Each year we award prizes, grants and scholarships to students in the school. For example, small travel grants are offered to support field trips or to attend meetings. Several scholarships are available to cover research project costs, some of these are specific to certain types of projects (e.g., related to the environment), and others are open to all.
Prizes are awarded to recognize outstanding students and starting in 2014-2015, will be awarded to students in all levels of study. At graduation, we hold a tea party in the Cruickshank Botanical Gardens to welcome graduates and their friends and families. The prize giving ceremony is held at this tea party. Although the prize money is relatively modest, the awards are great for adding to a CV.
Rosanne Broyd, a level 3 undergraduate studying conservation biology, won a £650 scholarship to support a research trip to North America. Rosie will investigate plant traits and plant community composition ten years after wildfires in boreal peatlands. She will work with a team from the University of Guelph and Professor David Robinson in SBS.
The Sir Maitland Mackie scholarship recognizes the importance of her project for rural land use and the environment; an understanding of carbon storage in peatlands is crucial for climate change science and understanding how plant communities recover from wildfire is also important for many boreal systems.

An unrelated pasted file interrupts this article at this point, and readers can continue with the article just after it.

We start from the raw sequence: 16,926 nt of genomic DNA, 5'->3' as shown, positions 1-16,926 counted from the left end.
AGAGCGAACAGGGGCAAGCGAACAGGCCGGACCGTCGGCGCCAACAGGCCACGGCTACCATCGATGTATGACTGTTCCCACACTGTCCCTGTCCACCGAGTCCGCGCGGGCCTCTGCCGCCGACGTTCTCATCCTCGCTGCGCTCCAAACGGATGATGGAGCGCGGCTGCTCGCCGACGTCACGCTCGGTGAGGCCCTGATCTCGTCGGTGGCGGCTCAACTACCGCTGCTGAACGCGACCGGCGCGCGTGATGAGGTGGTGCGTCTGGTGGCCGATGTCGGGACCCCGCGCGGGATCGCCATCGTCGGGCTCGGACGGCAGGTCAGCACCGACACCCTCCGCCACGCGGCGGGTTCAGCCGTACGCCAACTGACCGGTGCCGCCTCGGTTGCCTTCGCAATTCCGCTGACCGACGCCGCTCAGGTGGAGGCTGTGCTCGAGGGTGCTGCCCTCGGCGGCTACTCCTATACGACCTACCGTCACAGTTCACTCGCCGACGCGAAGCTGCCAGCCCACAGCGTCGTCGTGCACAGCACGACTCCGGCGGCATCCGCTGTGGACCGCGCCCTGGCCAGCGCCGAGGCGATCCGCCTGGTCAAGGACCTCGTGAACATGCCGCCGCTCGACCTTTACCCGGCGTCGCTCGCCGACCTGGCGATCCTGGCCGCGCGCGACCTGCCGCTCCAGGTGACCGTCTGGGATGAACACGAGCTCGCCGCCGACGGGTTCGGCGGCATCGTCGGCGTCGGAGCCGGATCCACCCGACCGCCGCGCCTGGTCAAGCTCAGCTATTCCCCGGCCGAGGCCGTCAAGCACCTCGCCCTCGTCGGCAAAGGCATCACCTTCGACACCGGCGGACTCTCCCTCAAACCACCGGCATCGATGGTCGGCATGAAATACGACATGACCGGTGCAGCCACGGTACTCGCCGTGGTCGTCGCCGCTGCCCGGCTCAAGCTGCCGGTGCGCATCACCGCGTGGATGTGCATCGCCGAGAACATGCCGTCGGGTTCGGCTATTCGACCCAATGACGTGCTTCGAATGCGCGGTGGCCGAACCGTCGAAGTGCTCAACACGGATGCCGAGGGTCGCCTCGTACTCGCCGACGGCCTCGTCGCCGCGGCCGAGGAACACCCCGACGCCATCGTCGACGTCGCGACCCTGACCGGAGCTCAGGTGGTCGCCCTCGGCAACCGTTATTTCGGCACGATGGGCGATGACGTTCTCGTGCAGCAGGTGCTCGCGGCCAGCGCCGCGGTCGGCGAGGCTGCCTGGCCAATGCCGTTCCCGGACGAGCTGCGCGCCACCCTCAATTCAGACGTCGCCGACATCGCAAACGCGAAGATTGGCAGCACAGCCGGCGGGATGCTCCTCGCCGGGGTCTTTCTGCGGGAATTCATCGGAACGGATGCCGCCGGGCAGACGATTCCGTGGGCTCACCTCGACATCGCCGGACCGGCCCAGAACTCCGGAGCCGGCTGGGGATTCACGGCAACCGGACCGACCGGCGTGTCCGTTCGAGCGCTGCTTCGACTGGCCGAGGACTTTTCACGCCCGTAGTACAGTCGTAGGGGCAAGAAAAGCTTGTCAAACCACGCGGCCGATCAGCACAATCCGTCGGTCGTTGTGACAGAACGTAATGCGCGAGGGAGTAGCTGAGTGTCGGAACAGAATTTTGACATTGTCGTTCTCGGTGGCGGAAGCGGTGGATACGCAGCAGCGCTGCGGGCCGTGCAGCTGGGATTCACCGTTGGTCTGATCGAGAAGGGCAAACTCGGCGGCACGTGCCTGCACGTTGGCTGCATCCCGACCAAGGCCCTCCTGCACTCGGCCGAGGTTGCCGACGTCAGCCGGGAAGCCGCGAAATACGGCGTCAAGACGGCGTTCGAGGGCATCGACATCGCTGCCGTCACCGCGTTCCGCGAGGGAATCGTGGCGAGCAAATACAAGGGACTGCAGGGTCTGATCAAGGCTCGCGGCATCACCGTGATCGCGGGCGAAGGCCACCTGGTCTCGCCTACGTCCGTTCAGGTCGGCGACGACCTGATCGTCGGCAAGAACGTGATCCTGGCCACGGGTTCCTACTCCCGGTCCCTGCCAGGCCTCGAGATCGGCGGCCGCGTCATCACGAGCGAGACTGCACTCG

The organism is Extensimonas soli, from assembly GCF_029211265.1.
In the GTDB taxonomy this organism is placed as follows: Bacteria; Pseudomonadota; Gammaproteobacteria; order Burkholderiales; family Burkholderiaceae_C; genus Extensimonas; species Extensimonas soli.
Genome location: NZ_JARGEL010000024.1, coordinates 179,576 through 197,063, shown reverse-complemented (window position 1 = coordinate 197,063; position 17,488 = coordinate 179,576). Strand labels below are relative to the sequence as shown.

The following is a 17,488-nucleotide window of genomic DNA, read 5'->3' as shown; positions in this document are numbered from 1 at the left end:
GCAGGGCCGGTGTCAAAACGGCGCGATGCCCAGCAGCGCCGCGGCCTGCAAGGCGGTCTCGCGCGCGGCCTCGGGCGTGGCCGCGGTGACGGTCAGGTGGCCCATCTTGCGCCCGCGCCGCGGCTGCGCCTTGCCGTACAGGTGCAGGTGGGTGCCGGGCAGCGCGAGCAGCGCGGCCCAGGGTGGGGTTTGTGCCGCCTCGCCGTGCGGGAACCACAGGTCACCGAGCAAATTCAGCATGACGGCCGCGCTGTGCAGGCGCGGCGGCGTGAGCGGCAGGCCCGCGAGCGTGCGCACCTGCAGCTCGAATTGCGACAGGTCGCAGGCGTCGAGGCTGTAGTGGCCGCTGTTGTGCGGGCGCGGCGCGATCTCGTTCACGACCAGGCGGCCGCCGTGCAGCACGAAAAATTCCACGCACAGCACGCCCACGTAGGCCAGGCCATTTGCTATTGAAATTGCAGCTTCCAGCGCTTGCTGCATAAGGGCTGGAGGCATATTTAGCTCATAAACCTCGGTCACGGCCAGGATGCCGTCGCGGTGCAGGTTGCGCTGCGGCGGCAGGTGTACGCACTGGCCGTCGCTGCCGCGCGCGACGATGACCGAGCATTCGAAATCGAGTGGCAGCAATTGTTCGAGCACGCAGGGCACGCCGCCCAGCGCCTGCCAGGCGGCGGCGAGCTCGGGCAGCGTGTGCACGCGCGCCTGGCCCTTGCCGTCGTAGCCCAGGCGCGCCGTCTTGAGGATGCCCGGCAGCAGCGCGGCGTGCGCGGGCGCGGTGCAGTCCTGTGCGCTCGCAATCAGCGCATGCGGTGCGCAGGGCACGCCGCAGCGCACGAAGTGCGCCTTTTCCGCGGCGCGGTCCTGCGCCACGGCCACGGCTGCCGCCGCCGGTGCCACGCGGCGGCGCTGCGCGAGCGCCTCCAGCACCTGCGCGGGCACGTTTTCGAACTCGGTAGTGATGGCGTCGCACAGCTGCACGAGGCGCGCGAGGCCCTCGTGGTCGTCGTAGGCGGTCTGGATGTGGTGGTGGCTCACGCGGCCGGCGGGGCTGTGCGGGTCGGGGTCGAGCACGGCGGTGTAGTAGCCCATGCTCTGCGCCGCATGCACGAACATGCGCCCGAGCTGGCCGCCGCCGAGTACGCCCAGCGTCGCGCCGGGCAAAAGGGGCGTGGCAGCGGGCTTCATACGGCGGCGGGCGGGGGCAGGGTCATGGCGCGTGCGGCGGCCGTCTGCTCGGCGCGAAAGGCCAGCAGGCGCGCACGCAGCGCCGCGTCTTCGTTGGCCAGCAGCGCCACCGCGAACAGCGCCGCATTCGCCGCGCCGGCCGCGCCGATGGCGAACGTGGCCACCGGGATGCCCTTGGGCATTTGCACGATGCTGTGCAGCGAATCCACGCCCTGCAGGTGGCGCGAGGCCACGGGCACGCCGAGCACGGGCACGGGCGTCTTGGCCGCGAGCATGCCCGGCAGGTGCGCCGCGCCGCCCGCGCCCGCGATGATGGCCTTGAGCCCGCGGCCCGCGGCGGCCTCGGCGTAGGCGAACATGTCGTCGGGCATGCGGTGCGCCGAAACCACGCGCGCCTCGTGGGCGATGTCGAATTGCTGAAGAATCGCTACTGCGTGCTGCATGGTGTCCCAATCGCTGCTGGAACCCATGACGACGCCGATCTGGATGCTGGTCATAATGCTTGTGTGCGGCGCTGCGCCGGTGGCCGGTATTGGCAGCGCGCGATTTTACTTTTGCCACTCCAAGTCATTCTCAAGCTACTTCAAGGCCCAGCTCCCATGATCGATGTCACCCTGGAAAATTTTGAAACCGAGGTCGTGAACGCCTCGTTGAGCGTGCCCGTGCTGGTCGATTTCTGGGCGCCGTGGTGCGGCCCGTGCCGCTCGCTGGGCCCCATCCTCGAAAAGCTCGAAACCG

Rosie is pictured here in Jasper, Alberta.
Peter Horvath, a student in our MSc Ecology and Environmental Sustainability, won a £500 scholarship to support his project work in Scotland.
Peter is investigating the risks of wind turbines to hen harriers in Perthshire. He is working with staff in the school and the RSPB (Royal Society for the Protection of Birds).
This endowed scholarship recognizes outstanding postgraduate student research projects that are related to the environment.
Peter is pictured here at the Griffin wind farm in Perthshire.
Laura is on our MSc Environmental Science programme and won a £500 scholarship to support her research.
In her research project she is investigating the impacts of applying the residues from a biomass burner as fertiliser on grazing land.
The residues can be beneficial as they enrich the soil in phosphorous and potassium and raise the pH, however, they can also be toxic to the animals that graze the field and affect seed germination rates.
Here she is preparing to take soil pore water samples from a greenhouse experiment.